Updated: Jul 23, 2019
When I got my Nan for our family secret Santa, I knew exactly what to make. I have had these gorgeous water colour bird panels in for a while now and have been meaning to make one up to show how beautiful they are. The panel gets you four squares, so I have chosen to make a cushion with one of them. This will be an on going blog as I use the remaining three in other projects.
YOU WILL NEED
Half metre of backing fabric
Sewing machine (with zipper foot attachment)
Iron and ironing board
1. Decide which design you want to use for your cushion. My Nan has lilacs and purples in her room so I thought the bird with the floral circle around it was perfect. Cut around your square evenly, leaving yourself a 1/2" seam allowance.
Lay your backing fabric over your square so that it is roughly 3/4 of the height and the same width. You will need two pieces this size.
2. Cut a piece of wadding just a little larger than your patch and pin it to the back. The wadding isn't 100% necessary, especially if you are not going to free motion quilt your panel but it does give it a good shape and makes it feel more expensive.
3. I have decided to do a small amount of free motion quilting to help some of the details stand out. My free motion quilting isn't great at the best of times, and for this I had the help of my two year old, so it certainly isn't perfect, but it was lovely that he was so interested!
George and I picked out what parts we were going to "colour in", we decided on the feathers, the circular flowers and some of the paler flowers. I particularly loved how the feathers turned out.
4. I have decided to use this ombre pink and purple pom pom trim because it worked so well with the colours. You could use piping or skip this part altogether if you wanted.
Place your pom pom trim with the edge hanging off the fabric, trim the end pom pom off. Make sure your pom poms are facing into the fabric and pin it to the edge of the fabric. I would suggest pinning the first few inches and then sewing carefully, remembering to check you are leaving an even seam allowance all the way round. You will find this much easier with a zipper foot or your needle to the left, if your machine allows it, and a longer stitch to baste it in place. When you get to the end ensure your ends are pointing off the edge of the fabric.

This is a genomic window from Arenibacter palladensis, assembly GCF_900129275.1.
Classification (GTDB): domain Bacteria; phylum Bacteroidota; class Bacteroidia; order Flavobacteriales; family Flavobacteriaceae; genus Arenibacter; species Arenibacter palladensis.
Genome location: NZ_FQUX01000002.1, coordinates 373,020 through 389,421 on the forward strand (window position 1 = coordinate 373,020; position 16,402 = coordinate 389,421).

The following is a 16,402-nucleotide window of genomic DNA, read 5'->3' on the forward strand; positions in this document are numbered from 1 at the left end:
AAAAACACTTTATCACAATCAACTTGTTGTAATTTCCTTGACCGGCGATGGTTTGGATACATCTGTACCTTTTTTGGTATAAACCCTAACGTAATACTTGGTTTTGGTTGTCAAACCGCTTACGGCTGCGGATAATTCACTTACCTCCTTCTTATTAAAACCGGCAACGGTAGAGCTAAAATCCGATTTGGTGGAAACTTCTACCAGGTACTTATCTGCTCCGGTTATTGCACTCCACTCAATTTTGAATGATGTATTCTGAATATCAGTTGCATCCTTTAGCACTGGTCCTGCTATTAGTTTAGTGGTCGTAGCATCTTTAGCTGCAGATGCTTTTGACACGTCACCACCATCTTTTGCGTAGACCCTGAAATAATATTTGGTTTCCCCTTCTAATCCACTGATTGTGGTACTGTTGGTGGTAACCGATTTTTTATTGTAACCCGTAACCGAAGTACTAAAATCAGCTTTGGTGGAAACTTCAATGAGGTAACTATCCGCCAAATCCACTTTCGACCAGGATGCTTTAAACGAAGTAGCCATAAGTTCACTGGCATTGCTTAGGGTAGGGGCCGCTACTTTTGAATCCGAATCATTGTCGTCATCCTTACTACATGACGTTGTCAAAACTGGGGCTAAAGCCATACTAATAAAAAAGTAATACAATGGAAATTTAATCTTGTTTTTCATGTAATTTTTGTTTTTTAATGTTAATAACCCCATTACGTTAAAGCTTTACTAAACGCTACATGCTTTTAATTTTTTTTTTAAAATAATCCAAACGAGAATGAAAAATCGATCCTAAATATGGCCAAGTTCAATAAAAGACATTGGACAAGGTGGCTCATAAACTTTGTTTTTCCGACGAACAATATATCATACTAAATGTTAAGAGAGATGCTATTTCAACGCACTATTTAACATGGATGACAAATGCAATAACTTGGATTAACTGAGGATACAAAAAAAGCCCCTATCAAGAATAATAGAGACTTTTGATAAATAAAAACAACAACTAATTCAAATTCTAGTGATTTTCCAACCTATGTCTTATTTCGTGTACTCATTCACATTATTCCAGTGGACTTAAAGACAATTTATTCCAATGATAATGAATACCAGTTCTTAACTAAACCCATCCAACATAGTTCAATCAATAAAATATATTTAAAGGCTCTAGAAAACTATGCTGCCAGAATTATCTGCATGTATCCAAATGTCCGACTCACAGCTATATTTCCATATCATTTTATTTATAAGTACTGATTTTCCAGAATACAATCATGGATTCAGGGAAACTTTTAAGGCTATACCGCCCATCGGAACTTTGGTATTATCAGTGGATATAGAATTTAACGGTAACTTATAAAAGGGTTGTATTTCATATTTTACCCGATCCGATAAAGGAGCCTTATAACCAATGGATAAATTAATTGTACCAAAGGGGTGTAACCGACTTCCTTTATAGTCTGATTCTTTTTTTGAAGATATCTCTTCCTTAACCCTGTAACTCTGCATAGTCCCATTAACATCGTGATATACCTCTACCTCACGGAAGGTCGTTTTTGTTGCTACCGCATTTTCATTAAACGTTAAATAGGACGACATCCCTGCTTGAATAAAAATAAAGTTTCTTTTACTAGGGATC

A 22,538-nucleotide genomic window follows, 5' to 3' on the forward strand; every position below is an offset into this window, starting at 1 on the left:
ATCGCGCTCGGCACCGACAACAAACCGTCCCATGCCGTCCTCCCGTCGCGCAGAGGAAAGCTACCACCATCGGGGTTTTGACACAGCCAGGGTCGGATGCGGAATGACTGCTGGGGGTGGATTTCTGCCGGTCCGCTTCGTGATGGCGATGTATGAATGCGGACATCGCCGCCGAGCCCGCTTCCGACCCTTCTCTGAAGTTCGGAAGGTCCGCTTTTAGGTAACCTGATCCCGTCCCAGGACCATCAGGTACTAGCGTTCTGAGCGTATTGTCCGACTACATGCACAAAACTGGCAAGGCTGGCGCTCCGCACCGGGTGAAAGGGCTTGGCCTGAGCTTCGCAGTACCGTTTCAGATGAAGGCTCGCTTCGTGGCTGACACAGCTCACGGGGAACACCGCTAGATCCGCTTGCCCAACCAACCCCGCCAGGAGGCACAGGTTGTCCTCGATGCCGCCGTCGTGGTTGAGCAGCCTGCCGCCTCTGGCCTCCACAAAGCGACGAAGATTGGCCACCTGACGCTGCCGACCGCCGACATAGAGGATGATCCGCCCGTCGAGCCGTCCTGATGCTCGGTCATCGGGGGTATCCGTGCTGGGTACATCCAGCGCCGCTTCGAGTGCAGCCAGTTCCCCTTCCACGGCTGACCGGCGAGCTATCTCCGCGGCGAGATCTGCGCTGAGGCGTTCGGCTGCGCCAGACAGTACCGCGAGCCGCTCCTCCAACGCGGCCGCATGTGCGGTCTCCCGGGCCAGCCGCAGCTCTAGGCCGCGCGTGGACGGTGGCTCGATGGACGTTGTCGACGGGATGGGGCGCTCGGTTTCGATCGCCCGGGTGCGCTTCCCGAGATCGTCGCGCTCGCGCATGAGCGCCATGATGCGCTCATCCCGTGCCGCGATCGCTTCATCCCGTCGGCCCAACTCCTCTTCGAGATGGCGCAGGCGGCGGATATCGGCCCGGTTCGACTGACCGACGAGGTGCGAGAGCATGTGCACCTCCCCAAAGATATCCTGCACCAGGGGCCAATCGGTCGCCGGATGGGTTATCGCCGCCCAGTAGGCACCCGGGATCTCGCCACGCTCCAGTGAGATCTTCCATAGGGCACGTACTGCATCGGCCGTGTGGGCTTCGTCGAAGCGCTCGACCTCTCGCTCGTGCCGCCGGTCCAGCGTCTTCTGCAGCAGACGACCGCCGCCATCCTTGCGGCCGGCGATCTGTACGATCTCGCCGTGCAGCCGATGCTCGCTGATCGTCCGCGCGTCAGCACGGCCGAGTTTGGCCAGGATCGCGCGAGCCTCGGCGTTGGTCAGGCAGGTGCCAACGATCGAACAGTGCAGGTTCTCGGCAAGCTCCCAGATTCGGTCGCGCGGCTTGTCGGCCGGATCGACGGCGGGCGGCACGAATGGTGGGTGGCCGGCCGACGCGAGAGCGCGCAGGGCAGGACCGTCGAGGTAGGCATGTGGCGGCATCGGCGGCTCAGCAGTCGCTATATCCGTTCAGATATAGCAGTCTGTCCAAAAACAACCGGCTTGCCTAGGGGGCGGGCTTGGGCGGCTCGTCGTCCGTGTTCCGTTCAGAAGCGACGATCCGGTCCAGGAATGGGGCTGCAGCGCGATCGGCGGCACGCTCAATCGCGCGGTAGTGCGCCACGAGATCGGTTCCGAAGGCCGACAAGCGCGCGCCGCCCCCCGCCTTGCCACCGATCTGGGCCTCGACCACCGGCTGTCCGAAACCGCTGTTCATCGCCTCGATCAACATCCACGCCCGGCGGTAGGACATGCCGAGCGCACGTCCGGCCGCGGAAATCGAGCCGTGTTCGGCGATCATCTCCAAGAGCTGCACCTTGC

5. Put your cushion front to one side while we do the back. Fold over the long edge of your fabric by half and inch, press and then fold over again. Sew a straight stitch all the way along.
6. With your main pom pommed fabric facing the right way up place your backing fabric, face down (right sides together). Place your second piece on top. Flip it over and pin. You will need to pin it well at this point to ensure all your pom poms stay on the inside.
7. You will need your zipper foot again to sew your front and back together. I had the front panel facing me (which is why I suggested you flipped before you pinned) so I could see the previous stitch line. You will need to ensure that you are just over your previous stitch line so it doesn't show when the cushion is the right way round. I have rounded off the edges as this was the easiest way to manipulate the pom poms. You may need a knitting needle or something pointy to poke the pom poms back in as you go.
8. I have learnt from experience that it is best to turn the cushion the right way round at this point to make sure you haven't missed any bits, got any holes or eaten any of the pom poms. If all is good, turn it inside out again, trim and finish off the edges. I used an over locker but a zig zag stitch on your machine will work just as well if you don't have one.
9. Turn the right way, push out your corners, insert your cushion filler and enjoy!
I hope you have enjoyed this tutorial. For more free sewing tutorials and inspiration you can sign up to my mailing list. You will also receive notification when new fabrics arrive and I have any fabric SALES running.